Three great neighborhood hotel picks for lost souls passing through the City of Angels.
LAX is well known as one of the world’s busiest airports and a gateway for many international tourists, but many travelers choose to only stay one night or bypass the city altogether. It’s true that Los Angeles can be a pretty overwhelming place to navigate if you’re not from America, and sometimes even if you are. With its sprawling highways and disparate neighborhoods, it’s easy to get lost and think it just looks like a big film set. But if you know where to go, a whole other side to the city opens up to the unfamiliar tourist that can make the world of difference if you are just passing through. If you are short on time, just focus on one or two neighborhoods – don’t even try to attempt them all – and take the time you do have to discover their secrets. Here are some of our favorite spots to get you going in at least two directions.
Santa Monica & Venice
After a long-haul flight, what better place to stretch your legs than along Santa Monica Beach. Spanning 3.5 miles from Pacific Palisades to Palos Verdes there is much to see and do from riding the ferris wheel at the famous Santa Monica Pier to bike riding, rollerblading, skateboarding, surfing, beach volleyball, and of course, great people watching. The Annenberg Community Beach House is another big drawcard after its $27.5 million renovation in 2009. The original building was a private estate built in the 1920s by William Randolph Hearst for the actress Marion Davies. With spectacular views, splash pad, playground, gallery, beach courts and fields, community and cultural events, a historic pool (closed between October and 22 May), free wi-fi, and more; there’s something for everyone to enjoy!
Take a detour and walk the historic Venice Canals for a completely different perspective on LA. Created in 1905 by a local developer who sought to recreate the appearance and feel of Venice, Italy, in Southern California, today it is a tightly held residential community not far from the famous Abbott Kinney Boulevard. Regarded as one of the coolest blocks (and neighborhoods) in America, the vibrant street is filled with restaurants, shops, bars, art galleries, spas, furniture, and antiques, well worth exploring.
And let’s not forget those stunning Californian sunsets. One of the best places to watch it go down (along with a few cocktails) is from Suite 700, an open-air rooftop bar with panoramic views at the Shangri-La Hotel.
Casa del Mar
If you’re feeling tired (and flush) after your big trip, bed down at the landmark Casa del Mar, which sits in pole position right on Santa Monica beach next to its sister hotel, Shutters on the Beach. Listed on the National Register of Historic Places, you won’t find better rooms with a view than here as the local council will not allow any more developments along this protected bit of coastline. Literally steps from the beach, the original Casa del Mar opened in 1926 as a private club and made a name for itself during tinsel town’s glory days as the place to see and be seen. Not much has changed today since it was transformed into a luxury beachfront resort in 1999. The Grande Dame of Santa Monica has successfully managed to retain her timeless elegance and remembrance-of-things-past vibe without feeling dated thanks to a recent makeover by White House decorator Michael Smith.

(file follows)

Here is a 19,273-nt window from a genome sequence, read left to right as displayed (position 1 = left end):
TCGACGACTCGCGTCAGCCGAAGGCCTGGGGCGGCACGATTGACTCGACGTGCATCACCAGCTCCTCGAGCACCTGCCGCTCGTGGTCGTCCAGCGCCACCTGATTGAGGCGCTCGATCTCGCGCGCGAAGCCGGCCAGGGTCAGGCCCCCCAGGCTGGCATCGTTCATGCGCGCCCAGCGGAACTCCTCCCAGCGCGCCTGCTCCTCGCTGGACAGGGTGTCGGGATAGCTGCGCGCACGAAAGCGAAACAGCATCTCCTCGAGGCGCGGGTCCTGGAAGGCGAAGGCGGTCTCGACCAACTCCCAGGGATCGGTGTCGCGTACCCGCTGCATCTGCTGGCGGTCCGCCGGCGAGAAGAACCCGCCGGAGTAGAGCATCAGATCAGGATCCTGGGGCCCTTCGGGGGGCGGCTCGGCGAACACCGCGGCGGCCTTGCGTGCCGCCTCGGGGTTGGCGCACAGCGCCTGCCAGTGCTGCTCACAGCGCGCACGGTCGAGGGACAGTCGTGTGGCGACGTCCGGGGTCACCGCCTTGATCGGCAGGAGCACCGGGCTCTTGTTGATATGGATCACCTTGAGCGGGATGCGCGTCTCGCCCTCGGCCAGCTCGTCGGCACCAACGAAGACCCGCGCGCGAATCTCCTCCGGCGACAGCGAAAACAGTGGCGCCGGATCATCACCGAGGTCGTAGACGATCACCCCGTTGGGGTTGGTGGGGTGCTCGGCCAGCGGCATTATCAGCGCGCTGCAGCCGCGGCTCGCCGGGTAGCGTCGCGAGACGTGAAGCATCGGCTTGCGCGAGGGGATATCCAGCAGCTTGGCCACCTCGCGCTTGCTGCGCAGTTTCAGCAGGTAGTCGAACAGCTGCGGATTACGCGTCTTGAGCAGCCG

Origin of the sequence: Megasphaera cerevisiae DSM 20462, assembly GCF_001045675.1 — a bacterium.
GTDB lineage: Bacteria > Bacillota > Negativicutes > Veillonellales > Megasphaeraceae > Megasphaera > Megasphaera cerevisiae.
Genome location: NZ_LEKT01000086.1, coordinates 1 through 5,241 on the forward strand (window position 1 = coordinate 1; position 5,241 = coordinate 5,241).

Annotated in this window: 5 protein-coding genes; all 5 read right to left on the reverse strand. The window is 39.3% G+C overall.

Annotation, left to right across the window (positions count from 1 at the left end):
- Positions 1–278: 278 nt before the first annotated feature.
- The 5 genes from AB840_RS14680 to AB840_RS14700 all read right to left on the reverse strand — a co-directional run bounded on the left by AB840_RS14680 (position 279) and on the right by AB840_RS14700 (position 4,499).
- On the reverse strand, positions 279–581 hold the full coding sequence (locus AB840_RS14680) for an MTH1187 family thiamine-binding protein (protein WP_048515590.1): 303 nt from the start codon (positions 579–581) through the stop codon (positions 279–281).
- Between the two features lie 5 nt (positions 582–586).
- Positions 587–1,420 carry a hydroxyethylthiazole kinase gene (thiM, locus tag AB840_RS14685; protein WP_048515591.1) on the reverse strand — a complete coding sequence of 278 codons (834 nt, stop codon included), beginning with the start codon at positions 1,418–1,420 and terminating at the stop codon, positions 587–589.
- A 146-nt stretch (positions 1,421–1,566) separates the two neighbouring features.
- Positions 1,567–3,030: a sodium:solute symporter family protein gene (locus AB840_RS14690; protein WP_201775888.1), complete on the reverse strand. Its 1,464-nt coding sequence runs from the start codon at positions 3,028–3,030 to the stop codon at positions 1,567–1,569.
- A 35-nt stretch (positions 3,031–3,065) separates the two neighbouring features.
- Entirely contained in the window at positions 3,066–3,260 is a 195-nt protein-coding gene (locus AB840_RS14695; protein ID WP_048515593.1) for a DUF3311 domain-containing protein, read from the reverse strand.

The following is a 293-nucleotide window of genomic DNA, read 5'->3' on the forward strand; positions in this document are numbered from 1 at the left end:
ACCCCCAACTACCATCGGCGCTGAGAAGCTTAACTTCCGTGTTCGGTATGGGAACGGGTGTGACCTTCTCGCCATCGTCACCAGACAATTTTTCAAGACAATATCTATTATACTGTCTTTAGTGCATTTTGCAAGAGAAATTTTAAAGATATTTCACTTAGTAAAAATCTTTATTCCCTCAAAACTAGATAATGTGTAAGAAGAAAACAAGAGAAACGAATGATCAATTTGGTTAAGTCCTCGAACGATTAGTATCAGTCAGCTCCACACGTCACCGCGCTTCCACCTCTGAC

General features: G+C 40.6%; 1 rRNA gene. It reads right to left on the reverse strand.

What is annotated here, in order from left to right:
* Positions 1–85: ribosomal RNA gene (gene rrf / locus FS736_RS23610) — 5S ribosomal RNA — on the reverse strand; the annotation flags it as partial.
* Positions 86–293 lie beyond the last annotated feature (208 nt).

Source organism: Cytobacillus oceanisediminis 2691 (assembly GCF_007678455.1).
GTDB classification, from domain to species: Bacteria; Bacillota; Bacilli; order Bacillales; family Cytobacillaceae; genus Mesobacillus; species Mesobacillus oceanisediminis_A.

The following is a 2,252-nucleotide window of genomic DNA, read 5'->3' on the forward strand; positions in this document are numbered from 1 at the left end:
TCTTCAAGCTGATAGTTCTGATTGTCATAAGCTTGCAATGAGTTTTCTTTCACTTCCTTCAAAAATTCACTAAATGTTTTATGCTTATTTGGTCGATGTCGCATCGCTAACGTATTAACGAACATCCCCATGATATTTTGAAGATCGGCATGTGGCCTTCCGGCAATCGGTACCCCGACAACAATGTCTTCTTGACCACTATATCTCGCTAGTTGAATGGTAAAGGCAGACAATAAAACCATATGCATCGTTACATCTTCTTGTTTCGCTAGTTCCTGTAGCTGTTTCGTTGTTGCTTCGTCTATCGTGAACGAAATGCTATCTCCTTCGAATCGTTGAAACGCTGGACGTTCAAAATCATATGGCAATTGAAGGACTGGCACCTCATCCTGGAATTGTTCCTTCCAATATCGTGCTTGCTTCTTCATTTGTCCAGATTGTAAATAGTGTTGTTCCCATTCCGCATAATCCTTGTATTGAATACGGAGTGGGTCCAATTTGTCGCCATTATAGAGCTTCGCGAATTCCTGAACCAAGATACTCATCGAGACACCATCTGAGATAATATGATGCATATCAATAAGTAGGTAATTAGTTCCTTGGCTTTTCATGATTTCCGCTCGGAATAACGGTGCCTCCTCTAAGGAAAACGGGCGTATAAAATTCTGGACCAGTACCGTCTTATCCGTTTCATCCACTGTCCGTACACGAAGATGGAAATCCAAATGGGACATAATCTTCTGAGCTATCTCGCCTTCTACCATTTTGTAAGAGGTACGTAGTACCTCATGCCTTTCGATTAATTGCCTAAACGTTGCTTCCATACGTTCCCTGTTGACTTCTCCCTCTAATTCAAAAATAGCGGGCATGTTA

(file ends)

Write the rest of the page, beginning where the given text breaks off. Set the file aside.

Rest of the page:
The lobby, bar and dining areas are reminiscent of the Italian Renaissance and Victorian era, but with a fresh So-Cal modern twist. Smith has curated the public spaces with one-of-a-kind art pieces, contemporary photographs, decorative ceramics, and striking light features to enhance the eclectic ambiance. At happy hour, guests can settle into to one of the cozy cabanas, snuggle up by the fire or perch upfront by the bay windows and watch the passersby from a bird’s-eye view as the sounds of live jazz and blues waft through the rooms. The Terrazza Lounge serves lighter seasonal fare with Italian-inspired dishes, while Catch is the hotel’s more formal dining room, where guests can dine on fresh local fish, a bountiful raw bar, and juicy prime cuts.
Upstairs, the spacious guest rooms are bright and airy with touches of sea and sand to reflect the coastal setting, courtesy of California designers Rooms & Gardens. It’s easy to relax and sink into the big comfy chairs, Frette toweling robes and luxurious beds, particularly after a long hot soak in the hydrothermal massage tub. If just being in the room is not enough to make you unwind, visit the hotel’s Sea Wellness Spa, which offers a range of massages, beauty treatments and fitness programs for both the mind and body, including yoga on the beach. For a refreshing dip, head up to the Palm Terrace pool, and take in a front-row view of the beach, perfect for soaking up those California rays in a comfortable, stylish and exclusive setting. If you want to spoil yourself, this is the place to be. (Rooms start at $495 p/night.)
Palihouse Santa Monica
At the other end of the Santa Monica promenade is a hidden local gem perfect for visitors looking for a quieter and more residential-style hotel. Oozing with charm and old Hollywood glamour, the Palihouse is a classic 1927 Spanish revival building, which opened up as an affordable boutique hotel in 2013. Once a haven for stylish elderly ladies, artists, writers, and the odd vagrant, the hotel incorporates residential features ideal for long-stays or guests who want to feel more at home than in a hotel. Think mini Chateau Marmont but with a more relaxed beachy vibe than the celebrity-filled Mecca up in Hollywood.